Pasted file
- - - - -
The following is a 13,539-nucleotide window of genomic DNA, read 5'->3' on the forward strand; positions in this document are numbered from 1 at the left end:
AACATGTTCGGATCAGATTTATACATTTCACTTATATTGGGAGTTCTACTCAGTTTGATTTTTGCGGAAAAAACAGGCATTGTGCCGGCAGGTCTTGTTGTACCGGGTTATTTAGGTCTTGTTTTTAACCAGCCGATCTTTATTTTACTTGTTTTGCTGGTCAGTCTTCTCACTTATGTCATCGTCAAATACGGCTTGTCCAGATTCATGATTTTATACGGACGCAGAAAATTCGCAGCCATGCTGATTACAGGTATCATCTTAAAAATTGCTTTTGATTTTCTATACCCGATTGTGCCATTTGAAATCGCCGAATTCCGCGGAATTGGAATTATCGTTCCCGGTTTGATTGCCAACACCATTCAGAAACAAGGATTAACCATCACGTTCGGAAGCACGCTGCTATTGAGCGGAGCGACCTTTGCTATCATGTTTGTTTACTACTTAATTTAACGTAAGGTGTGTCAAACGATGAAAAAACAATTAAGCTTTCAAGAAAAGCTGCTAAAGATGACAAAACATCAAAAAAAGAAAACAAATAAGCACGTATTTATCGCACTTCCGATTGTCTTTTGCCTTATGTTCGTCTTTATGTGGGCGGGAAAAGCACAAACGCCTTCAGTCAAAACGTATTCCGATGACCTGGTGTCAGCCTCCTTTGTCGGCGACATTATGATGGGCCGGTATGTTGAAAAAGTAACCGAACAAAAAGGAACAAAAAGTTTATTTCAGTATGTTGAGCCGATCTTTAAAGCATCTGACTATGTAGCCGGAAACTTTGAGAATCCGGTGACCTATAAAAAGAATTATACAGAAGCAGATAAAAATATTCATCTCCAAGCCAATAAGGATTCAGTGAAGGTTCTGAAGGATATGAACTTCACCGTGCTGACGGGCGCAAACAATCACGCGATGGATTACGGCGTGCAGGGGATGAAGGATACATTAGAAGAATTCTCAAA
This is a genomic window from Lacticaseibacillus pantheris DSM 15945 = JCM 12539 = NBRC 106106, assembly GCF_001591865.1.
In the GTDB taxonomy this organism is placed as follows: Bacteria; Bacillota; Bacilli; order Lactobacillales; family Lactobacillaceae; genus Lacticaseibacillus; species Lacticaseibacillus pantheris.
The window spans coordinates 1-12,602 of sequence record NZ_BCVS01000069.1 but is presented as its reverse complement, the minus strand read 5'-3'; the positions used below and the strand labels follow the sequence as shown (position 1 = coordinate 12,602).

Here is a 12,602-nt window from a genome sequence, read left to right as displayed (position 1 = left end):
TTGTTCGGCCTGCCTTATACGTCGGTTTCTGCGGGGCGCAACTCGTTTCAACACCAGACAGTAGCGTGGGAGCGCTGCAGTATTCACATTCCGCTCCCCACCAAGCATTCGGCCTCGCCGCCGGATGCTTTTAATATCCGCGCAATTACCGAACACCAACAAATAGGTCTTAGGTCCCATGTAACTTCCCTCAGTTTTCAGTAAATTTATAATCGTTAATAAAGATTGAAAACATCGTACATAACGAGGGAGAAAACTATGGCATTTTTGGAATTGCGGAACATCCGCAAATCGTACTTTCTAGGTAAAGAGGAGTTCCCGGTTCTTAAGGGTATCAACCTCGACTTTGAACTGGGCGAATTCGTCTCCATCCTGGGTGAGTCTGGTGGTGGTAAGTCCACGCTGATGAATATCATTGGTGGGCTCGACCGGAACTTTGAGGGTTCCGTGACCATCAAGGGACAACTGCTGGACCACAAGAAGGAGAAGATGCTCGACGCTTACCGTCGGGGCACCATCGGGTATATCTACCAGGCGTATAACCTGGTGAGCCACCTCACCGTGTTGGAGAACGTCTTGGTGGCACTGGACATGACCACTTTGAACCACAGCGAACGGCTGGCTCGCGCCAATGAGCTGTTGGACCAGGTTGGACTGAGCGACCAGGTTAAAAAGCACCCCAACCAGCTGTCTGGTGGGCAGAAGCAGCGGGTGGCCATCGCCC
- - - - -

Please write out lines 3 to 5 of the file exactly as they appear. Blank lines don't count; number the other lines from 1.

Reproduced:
This is a genomic window from Lacticaseibacillus pantheris DSM 15945 = JCM 12539 = NBRC 106106, assembly GCF_001591865.1.
In the GTDB taxonomy this organism is placed as follows: Bacteria; Bacillota; Bacilli; order Lactobacillales; family Lactobacillaceae; genus Lacticaseibacillus; species Lacticaseibacillus pantheris.
The window spans coordinates 1-12,602 of sequence record NZ_BCVS01000069.1 but is presented as its reverse complement, the minus strand read 5'-3'; the positions used below and the strand labels follow the sequence as shown (position 1 = coordinate 12,602).